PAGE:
I hope everyone had a happy holiday. The Cubs got a present of sorts when it was announced that Masahiro Tanaka would be made available this offseason. As I have been saying since early last September, expect the Cubs to be in the thick of this pursuit with the caveat that it doesn't mean they will sign him. That is because the Yankees have made him their top priority and it's possible the Mariners may go all out after appearing to go all in on Robinson Cano -- and then not doing much since then. The Diamondbacks were reluctant to deal prospects for Jeff Samardzija, yet they have made it quite clear they are looking for MLB ready pitching. Having since traded away their primary bargaining chips, they could well be in the hunt as well. The truth is, with the posting fee at "just" $20M, there could be multiple teams involved in the chase.
But the offseason for the Cubs involves more than just Tanaka. Should they sign him, he would be, by far, the most significant MLB addition the Cubs will have made since the rebuild. But that isn't the only starting pitcher that could make a significant impact on the Cubs for their short and long term future.
Tanaka is expected to be one of the three most highly sought after pitchers this offseason. The other is David Price and the third is Jeff Samardzija. Despite their relatively quiet offseason, the Cubs find themselves in the middle of two of the biggest starting pitching sagas.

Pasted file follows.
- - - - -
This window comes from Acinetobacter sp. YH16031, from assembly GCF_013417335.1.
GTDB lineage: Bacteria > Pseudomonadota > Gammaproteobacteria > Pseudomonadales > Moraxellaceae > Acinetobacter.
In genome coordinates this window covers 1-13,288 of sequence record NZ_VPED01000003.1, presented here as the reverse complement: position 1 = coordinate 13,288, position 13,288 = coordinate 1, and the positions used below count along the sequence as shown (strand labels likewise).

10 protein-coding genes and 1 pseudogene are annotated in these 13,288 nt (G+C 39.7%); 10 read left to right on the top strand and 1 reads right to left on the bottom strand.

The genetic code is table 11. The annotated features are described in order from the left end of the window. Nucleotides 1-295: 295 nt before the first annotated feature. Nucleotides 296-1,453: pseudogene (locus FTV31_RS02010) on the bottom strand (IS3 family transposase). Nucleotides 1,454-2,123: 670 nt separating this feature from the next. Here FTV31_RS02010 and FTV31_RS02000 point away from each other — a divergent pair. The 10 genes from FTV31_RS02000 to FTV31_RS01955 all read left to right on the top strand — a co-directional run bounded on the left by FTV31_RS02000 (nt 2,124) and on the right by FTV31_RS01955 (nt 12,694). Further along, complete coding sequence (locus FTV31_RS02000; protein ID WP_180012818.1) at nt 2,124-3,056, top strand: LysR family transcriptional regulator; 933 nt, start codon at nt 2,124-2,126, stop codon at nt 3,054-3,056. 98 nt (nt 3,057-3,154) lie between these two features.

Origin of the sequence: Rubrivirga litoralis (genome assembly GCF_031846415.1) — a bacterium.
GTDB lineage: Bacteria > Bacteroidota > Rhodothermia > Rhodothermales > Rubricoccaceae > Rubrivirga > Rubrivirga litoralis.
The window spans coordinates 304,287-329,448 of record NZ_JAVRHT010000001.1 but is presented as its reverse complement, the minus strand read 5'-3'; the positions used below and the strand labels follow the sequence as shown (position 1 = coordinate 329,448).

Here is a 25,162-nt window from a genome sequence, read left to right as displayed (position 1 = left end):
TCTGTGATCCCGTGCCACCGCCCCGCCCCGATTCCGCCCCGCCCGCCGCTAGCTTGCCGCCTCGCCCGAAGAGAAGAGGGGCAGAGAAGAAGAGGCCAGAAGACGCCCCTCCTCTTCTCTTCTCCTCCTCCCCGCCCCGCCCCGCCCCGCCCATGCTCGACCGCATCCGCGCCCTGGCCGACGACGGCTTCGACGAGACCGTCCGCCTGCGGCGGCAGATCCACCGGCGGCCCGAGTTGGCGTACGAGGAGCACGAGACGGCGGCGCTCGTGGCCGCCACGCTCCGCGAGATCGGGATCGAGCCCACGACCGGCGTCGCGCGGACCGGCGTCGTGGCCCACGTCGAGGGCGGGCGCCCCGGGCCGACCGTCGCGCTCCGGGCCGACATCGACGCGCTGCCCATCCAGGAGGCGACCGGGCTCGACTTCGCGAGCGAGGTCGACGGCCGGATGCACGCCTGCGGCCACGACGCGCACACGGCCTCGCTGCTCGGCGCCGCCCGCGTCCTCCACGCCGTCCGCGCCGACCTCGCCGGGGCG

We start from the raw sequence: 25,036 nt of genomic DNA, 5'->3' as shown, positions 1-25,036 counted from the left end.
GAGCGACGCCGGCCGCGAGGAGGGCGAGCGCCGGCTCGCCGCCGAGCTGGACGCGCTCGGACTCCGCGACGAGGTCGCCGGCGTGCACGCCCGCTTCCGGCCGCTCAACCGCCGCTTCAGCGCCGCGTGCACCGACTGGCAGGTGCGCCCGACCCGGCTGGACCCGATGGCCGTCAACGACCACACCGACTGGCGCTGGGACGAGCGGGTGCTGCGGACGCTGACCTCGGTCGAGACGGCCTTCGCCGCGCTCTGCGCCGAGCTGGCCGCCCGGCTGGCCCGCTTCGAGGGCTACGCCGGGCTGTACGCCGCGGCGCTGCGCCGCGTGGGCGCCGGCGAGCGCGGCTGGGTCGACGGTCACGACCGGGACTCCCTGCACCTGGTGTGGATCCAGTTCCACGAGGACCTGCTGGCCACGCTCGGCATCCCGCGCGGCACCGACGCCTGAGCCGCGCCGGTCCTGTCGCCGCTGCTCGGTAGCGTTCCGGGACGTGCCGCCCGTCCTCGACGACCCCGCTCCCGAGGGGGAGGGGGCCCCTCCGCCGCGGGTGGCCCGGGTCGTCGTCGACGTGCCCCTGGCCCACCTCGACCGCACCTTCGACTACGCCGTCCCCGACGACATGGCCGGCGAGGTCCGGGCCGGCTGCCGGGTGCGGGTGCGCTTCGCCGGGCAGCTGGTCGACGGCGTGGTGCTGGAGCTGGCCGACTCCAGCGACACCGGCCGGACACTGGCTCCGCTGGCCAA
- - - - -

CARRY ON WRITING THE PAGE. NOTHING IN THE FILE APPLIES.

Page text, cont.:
One source is telling me now that the Cubs will shelve Samardzija trade talk until at least the trade deadline on July 31st. So far the Cubs and the Rays have been disappointed in the offers for their young veteran arms and neither team has come close to making a deal. It appears both clubs are willing to wait rather than settle for anything less than significant surplus value and MLB ready talent. Interested teams have been reluctant to part with top prospects, so there has been little incentive to pull the trigger early the way the Tigers did with Doug Fister.
Perhaps that's a good thing. As Steve Stone once said, sometimes the best trades are the ones you don't make. Could that be the case here?